When Cassandra Corrado, 27, remembers lying back on a medical examination table with her feet in stirrups and legs wide open for a pelvic exam with her family doctor at the age of 15, she can still recall how vulnerable and uncomfortable she felt. But what she says “haunts” her about one particular exam is when the physician oversaw a “hymen check” to — according to him— confirm that she was still a virgin.
“I felt violated and I felt ashamed,” Corrado, now a sex educator, tells Yahoo Lifestyle. “My mom didn't ask to have this done, it was just my doctor kind of putting in this judgment call on my virginity.”
Until rapper T.I. revealed that he attends his 18-year-old daughter’s gynecologist appointments to make sure she’s still a virgin, it was hard for some to imagine the largely debunked “virginity tests” being performed in accredited hospitals and clinics across the country. His admission ignited public outcry and revealed the prevalence of the seemingly antiquated practice that continues with little oversight.
But that might be changing — at least in New York.
As of this week, lawmakers are trying to enact a bill that would ban the practice altogether. If passed, it would become the first piece of legislation to do so on the state and federal level. New York Assemblywoman Michaelle Solages, who drafted and introduced the bill, says it’s “long overdue.”
“Virginity tests always seemed like a faraway idea that [happened] in other countries, in other places… But it’s happening,” Solages tells Yahoo Lifestyle, who was “outraged” when T.I. made headlines. “So I submitted legislation on the state level to ban the practice of virginity exams, and also prevent doctors from engaging in this unscientific, nonclinical practice.”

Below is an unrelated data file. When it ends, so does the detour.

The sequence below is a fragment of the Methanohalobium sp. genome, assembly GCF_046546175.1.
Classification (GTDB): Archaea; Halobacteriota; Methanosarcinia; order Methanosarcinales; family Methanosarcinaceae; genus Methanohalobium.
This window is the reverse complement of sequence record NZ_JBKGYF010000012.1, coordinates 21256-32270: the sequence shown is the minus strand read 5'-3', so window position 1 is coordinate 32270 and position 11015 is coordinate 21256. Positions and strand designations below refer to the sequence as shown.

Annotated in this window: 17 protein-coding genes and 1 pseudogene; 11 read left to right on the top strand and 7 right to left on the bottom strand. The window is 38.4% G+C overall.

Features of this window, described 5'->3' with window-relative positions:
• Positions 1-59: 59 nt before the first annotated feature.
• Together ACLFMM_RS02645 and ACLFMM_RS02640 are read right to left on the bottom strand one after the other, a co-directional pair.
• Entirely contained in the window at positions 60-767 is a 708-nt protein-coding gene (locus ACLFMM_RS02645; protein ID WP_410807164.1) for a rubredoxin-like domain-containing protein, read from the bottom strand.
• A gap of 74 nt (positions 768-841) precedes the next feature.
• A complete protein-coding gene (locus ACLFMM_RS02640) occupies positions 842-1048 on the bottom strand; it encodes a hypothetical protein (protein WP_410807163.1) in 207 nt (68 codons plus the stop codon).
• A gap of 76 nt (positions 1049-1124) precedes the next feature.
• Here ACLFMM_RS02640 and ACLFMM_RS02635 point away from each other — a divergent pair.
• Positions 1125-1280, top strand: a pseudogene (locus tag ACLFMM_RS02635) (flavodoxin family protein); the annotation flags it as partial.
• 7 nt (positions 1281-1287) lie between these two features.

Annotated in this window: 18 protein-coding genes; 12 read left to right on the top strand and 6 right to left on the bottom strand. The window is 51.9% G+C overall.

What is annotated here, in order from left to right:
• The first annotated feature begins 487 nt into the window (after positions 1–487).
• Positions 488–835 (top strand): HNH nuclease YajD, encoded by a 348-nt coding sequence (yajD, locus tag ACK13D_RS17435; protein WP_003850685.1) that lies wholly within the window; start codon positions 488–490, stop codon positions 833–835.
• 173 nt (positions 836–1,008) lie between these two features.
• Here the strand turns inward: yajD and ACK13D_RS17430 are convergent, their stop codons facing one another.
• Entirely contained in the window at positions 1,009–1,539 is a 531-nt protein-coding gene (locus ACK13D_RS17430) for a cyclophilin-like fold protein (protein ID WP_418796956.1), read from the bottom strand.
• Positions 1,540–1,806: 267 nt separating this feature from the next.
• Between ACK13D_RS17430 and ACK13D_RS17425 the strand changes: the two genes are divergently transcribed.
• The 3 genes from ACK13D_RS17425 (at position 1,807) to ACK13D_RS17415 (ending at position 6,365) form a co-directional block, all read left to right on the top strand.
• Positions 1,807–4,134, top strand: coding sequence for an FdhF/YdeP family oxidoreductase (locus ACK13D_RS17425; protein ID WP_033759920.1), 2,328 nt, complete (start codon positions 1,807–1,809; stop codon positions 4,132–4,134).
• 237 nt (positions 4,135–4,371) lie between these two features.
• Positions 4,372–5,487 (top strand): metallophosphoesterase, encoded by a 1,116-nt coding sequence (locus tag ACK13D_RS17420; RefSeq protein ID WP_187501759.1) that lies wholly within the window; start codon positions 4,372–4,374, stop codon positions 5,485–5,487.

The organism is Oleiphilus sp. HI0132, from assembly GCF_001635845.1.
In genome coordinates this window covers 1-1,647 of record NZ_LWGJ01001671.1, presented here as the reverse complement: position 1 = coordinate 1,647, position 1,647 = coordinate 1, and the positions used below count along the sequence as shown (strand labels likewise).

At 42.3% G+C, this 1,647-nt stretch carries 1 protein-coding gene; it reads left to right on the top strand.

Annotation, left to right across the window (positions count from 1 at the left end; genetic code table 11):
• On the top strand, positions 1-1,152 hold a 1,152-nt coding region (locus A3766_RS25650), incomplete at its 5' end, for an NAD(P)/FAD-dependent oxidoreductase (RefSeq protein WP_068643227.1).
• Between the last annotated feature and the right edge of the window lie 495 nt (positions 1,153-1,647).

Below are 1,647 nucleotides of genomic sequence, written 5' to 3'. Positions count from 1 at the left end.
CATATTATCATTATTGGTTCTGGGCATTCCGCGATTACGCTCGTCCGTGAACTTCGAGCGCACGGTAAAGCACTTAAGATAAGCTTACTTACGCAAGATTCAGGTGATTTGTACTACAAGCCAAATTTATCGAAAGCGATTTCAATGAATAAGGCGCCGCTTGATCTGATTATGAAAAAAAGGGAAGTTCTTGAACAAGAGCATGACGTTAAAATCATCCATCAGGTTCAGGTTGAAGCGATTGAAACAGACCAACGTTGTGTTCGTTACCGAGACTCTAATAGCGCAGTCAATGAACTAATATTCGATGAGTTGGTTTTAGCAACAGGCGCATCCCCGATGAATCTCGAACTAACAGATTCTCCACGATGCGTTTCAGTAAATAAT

A ‘Virginity Exam’ does not exist
For years, doctors and clinicians have been performing “virginity tests” by checking to see if a woman’s hymen, a thin membrane that partially covers the entrance to the vagina, is still intact. However, according to the American College of Obstetricians and Gynecologists (ACOG), the “presence or absence of a hymen does not indicate ‘virginity’” as the hymen can be torn or stretched by many activities aside from sexual intercourse including tampon use, playing sports and other medical procedures.
“A ‘virginity exam’ does not exist,” says Maura Quinlan, MD, an associate professor of obstetrics and gynecology at Northwestern University and legislative chair for the Illinois section of ACOG. “It’s a myth that any type of medical exam can prove if a woman is a virgin.”
In a statement, the ACOG says they do not have guidance on “virginity tests” because they only offer it for “medically indicated and valid procedures.” In 2018, the World Health Organization called for the elimination of the practice, arguing that "virginity exams" are a "violation of the human rights of women and girls" that have "no scientific or clinical basis."
Although it is nearly impossible to track the prevalence of these exams, in a 2016 survey of honor-related practices among nearly 300 U.S. obstetricians and gynecologists, 10 percent said they performed care on patients who requested “virginity testing” while five percent agreed to perform “virginity restoration,” or the surgical restoration of the hymen.
Beyond the fact that “hymen checks” have no scientific or medical basis, the practice can have long-lasting impacts on women. For Corrado, it’s an experience that she says “haunts me 11 years later.”
"I felt violated and ashamed"
Since the age of 12, Corrado’s mother had always told her daughter that she could go on birth control when she was ready. That day came at age 15 for Corrado who, at the time, had just started having sex with a boyfriend she’d been dating for a while.
Her mother, who had never gone to a gynecologist, later scheduled her daughter an appointment to get birth control with the family’s physician, a male general practitioner. Sensing Corrado’s discomfort with a man performing her pelvic exam, which is not medically necessary to receive the prescription, the doctor had a female medical school intern perform the exam instead, while he stood by and oversaw the procedure.
“I was uncomfortable to start with — and even though the intern was doing the exam, he was standing right behind her,” Corrado says. “I felt like I was more comfortable with him doing the exam because I would have felt more protected. But instead, he could see my whole body at once.”
Despite her discomfort, the exam was done without cause for concern until her doctor asked an unprompted question that she says made her feel “judged” and “violated.”